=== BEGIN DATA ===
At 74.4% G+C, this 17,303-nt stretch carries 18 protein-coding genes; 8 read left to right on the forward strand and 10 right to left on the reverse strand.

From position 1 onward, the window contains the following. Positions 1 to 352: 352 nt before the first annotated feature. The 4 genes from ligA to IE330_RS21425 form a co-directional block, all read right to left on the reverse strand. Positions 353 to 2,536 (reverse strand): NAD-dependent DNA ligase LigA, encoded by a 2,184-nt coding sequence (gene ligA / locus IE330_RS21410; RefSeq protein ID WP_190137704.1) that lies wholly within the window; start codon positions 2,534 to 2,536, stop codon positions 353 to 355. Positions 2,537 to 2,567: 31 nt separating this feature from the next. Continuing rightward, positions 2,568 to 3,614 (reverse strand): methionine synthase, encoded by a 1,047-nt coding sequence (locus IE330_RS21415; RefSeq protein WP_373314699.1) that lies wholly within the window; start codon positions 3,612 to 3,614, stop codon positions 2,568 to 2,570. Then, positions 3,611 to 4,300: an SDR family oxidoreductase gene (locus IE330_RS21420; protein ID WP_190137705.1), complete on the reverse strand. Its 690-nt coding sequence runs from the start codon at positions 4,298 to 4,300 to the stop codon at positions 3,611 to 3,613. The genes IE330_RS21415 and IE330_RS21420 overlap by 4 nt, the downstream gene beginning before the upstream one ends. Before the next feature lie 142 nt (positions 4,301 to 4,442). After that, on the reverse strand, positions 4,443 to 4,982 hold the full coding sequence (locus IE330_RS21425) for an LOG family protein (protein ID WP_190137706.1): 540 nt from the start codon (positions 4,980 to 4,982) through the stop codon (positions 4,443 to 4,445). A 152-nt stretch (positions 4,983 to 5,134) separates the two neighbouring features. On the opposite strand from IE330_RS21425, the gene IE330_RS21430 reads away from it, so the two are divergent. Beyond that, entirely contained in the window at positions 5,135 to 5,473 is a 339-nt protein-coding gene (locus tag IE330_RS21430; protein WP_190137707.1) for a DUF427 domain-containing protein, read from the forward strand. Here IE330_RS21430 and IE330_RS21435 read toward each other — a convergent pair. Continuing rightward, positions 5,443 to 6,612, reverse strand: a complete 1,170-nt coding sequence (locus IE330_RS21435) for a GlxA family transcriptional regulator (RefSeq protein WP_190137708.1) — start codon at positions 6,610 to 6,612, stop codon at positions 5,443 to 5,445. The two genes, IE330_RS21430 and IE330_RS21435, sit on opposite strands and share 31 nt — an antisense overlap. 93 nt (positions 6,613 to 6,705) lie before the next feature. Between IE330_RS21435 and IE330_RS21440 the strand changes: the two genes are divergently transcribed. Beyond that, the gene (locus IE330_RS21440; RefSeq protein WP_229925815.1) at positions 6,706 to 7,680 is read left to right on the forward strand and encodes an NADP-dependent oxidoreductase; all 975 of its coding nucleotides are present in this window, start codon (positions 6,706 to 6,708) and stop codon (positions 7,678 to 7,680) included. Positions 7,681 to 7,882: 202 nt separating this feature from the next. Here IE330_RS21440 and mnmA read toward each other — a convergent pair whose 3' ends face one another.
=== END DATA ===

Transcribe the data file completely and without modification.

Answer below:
At 74.4% G+C, this 17,303-nt stretch carries 18 protein-coding genes; 8 read left to right on the forward strand and 10 right to left on the reverse strand.

From position 1 onward, the window contains the following. Positions 1 to 352: 352 nt before the first annotated feature. The 4 genes from ligA to IE330_RS21425 form a co-directional block, all read right to left on the reverse strand. Positions 353 to 2,536 (reverse strand): NAD-dependent DNA ligase LigA, encoded by a 2,184-nt coding sequence (gene ligA / locus IE330_RS21410; RefSeq protein ID WP_190137704.1) that lies wholly within the window; start codon positions 2,534 to 2,536, stop codon positions 353 to 355. Positions 2,537 to 2,567: 31 nt separating this feature from the next. Continuing rightward, positions 2,568 to 3,614 (reverse strand): methionine synthase, encoded by a 1,047-nt coding sequence (locus IE330_RS21415; RefSeq protein WP_373314699.1) that lies wholly within the window; start codon positions 3,612 to 3,614, stop codon positions 2,568 to 2,570. Then, positions 3,611 to 4,300: an SDR family oxidoreductase gene (locus IE330_RS21420; protein ID WP_190137705.1), complete on the reverse strand. Its 690-nt coding sequence runs from the start codon at positions 4,298 to 4,300 to the stop codon at positions 3,611 to 3,613. The genes IE330_RS21415 and IE330_RS21420 overlap by 4 nt, the downstream gene beginning before the upstream one ends. Before the next feature lie 142 nt (positions 4,301 to 4,442). After that, on the reverse strand, positions 4,443 to 4,982 hold the full coding sequence (locus IE330_RS21425) for an LOG family protein (protein ID WP_190137706.1): 540 nt from the start codon (positions 4,980 to 4,982) through the stop codon (positions 4,443 to 4,445). A 152-nt stretch (positions 4,983 to 5,134) separates the two neighbouring features. On the opposite strand from IE330_RS21425, the gene IE330_RS21430 reads away from it, so the two are divergent. Beyond that, entirely contained in the window at positions 5,135 to 5,473 is a 339-nt protein-coding gene (locus tag IE330_RS21430; protein WP_190137707.1) for a DUF427 domain-containing protein, read from the forward strand. Here IE330_RS21430 and IE330_RS21435 read toward each other — a convergent pair. Continuing rightward, positions 5,443 to 6,612, reverse strand: a complete 1,170-nt coding sequence (locus IE330_RS21435) for a GlxA family transcriptional regulator (RefSeq protein WP_190137708.1) — start codon at positions 6,610 to 6,612, stop codon at positions 5,443 to 5,445. The two genes, IE330_RS21430 and IE330_RS21435, sit on opposite strands and share 31 nt — an antisense overlap. 93 nt (positions 6,613 to 6,705) lie before the next feature. Between IE330_RS21435 and IE330_RS21440 the strand changes: the two genes are divergently transcribed. Beyond that, the gene (locus IE330_RS21440; RefSeq protein WP_229925815.1) at positions 6,706 to 7,680 is read left to right on the forward strand and encodes an NADP-dependent oxidoreductase; all 975 of its coding nucleotides are present in this window, start codon (positions 6,706 to 6,708) and stop codon (positions 7,678 to 7,680) included. Positions 7,681 to 7,882: 202 nt separating this feature from the next. Here IE330_RS21440 and mnmA read toward each other — a convergent pair whose 3' ends face one another.